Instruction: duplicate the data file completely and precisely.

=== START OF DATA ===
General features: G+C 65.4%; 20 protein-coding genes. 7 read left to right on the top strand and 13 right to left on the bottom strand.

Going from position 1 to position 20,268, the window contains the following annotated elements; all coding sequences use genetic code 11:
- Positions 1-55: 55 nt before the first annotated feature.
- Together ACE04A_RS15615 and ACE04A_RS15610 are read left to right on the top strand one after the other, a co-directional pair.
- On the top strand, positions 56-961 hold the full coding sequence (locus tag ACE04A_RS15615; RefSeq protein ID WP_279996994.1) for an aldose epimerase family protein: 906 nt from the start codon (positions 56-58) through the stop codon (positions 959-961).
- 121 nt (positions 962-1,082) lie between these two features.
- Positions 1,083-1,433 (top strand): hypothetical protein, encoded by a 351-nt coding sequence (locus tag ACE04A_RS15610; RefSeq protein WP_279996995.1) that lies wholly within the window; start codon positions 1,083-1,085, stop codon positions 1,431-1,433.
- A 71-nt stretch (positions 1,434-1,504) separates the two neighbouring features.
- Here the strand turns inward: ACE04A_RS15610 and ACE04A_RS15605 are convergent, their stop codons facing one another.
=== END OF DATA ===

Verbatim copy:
General features: G+C 65.4%; 20 protein-coding genes. 7 read left to right on the top strand and 13 right to left on the bottom strand.

Going from position 1 to position 20,268, the window contains the following annotated elements; all coding sequences use genetic code 11:
- Positions 1-55: 55 nt before the first annotated feature.
- Together ACE04A_RS15615 and ACE04A_RS15610 are read left to right on the top strand one after the other, a co-directional pair.
- On the top strand, positions 56-961 hold the full coding sequence (locus tag ACE04A_RS15615; RefSeq protein ID WP_279996994.1) for an aldose epimerase family protein: 906 nt from the start codon (positions 56-58) through the stop codon (positions 959-961).
- 121 nt (positions 962-1,082) lie between these two features.
- Positions 1,083-1,433 (top strand): hypothetical protein, encoded by a 351-nt coding sequence (locus tag ACE04A_RS15610; RefSeq protein WP_279996995.1) that lies wholly within the window; start codon positions 1,083-1,085, stop codon positions 1,431-1,433.
- A 71-nt stretch (positions 1,434-1,504) separates the two neighbouring features.
- Here the strand turns inward: ACE04A_RS15610 and ACE04A_RS15605 are convergent, their stop codons facing one another.